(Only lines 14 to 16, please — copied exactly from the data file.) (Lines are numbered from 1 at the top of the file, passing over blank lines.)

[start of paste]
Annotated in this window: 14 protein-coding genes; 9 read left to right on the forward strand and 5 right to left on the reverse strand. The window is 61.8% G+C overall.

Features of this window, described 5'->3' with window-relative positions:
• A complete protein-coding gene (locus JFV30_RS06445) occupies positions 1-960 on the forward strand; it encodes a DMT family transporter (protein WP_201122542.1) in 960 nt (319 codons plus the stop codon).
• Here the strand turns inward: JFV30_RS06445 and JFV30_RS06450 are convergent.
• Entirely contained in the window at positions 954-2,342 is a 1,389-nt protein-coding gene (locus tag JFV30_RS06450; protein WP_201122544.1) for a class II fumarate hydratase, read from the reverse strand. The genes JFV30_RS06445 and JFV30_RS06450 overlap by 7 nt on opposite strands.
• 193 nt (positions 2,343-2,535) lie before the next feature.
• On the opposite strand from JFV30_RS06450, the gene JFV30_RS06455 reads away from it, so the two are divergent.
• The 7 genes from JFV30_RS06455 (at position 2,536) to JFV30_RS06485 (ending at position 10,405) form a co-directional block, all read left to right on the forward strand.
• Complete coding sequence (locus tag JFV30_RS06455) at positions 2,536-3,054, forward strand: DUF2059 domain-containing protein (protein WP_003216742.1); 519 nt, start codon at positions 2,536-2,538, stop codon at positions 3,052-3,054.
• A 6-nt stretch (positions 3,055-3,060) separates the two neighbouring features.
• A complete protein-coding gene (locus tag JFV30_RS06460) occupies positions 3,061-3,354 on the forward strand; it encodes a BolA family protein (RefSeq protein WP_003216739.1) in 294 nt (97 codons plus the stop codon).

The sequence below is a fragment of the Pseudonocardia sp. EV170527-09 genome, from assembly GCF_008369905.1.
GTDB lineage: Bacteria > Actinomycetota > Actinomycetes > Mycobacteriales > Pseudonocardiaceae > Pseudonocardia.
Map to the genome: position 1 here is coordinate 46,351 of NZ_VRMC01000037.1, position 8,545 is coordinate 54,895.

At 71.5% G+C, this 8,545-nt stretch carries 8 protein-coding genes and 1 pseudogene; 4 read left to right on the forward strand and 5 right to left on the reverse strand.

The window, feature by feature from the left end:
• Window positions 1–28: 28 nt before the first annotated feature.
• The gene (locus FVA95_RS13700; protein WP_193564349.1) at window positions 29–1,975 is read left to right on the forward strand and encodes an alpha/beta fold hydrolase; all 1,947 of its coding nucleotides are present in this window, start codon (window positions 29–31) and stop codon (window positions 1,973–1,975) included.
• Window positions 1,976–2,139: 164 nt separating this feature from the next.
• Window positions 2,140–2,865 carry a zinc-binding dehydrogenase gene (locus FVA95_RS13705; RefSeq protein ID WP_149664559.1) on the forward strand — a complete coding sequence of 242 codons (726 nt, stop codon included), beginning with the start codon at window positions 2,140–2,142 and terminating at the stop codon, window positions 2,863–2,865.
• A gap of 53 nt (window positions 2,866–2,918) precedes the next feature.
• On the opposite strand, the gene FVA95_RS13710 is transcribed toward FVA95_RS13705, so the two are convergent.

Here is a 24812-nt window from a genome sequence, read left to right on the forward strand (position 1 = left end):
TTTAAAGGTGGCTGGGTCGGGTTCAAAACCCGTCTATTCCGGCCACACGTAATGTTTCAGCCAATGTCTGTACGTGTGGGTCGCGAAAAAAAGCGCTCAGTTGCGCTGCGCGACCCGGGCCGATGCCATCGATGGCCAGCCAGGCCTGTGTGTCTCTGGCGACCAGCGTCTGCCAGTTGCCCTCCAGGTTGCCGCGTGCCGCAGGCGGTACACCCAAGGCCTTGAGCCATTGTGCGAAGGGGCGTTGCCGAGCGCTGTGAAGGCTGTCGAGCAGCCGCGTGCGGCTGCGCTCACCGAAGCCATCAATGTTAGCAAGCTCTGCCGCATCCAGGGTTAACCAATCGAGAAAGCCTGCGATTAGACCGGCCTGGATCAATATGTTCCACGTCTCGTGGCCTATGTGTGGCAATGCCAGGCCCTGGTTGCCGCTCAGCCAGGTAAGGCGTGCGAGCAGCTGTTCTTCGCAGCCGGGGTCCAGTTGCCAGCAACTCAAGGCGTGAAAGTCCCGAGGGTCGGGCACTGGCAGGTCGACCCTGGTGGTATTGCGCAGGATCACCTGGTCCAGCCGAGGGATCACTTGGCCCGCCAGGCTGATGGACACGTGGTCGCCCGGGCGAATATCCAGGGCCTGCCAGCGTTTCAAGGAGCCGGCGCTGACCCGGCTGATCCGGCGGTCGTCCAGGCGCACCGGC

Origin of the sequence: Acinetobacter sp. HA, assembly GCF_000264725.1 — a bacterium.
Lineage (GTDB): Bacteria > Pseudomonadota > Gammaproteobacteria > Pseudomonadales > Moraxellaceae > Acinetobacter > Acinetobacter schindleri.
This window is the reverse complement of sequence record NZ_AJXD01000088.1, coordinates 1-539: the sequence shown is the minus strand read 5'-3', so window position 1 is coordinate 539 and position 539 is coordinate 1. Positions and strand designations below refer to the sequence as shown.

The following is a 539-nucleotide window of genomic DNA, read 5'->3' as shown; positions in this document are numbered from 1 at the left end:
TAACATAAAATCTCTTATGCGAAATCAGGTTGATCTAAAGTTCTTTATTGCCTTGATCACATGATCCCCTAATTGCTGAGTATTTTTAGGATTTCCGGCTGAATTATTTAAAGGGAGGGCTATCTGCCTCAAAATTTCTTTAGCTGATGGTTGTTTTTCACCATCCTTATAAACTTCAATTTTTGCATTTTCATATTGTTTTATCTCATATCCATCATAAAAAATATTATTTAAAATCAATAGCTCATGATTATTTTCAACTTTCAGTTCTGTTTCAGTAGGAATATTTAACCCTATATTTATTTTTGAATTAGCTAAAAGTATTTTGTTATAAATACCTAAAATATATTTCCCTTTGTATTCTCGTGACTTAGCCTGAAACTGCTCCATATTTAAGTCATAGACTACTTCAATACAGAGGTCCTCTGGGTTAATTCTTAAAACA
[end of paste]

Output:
Map to the genome: position 1 here is coordinate 46,351 of NZ_VRMC01000037.1, position 8,545 is coordinate 54,895.

At 71.5% G+C, this 8,545-nt stretch carries 8 protein-coding genes and 1 pseudogene; 4 read left to right on the forward strand and 5 right to left on the reverse strand.

The window, feature by feature from the left end: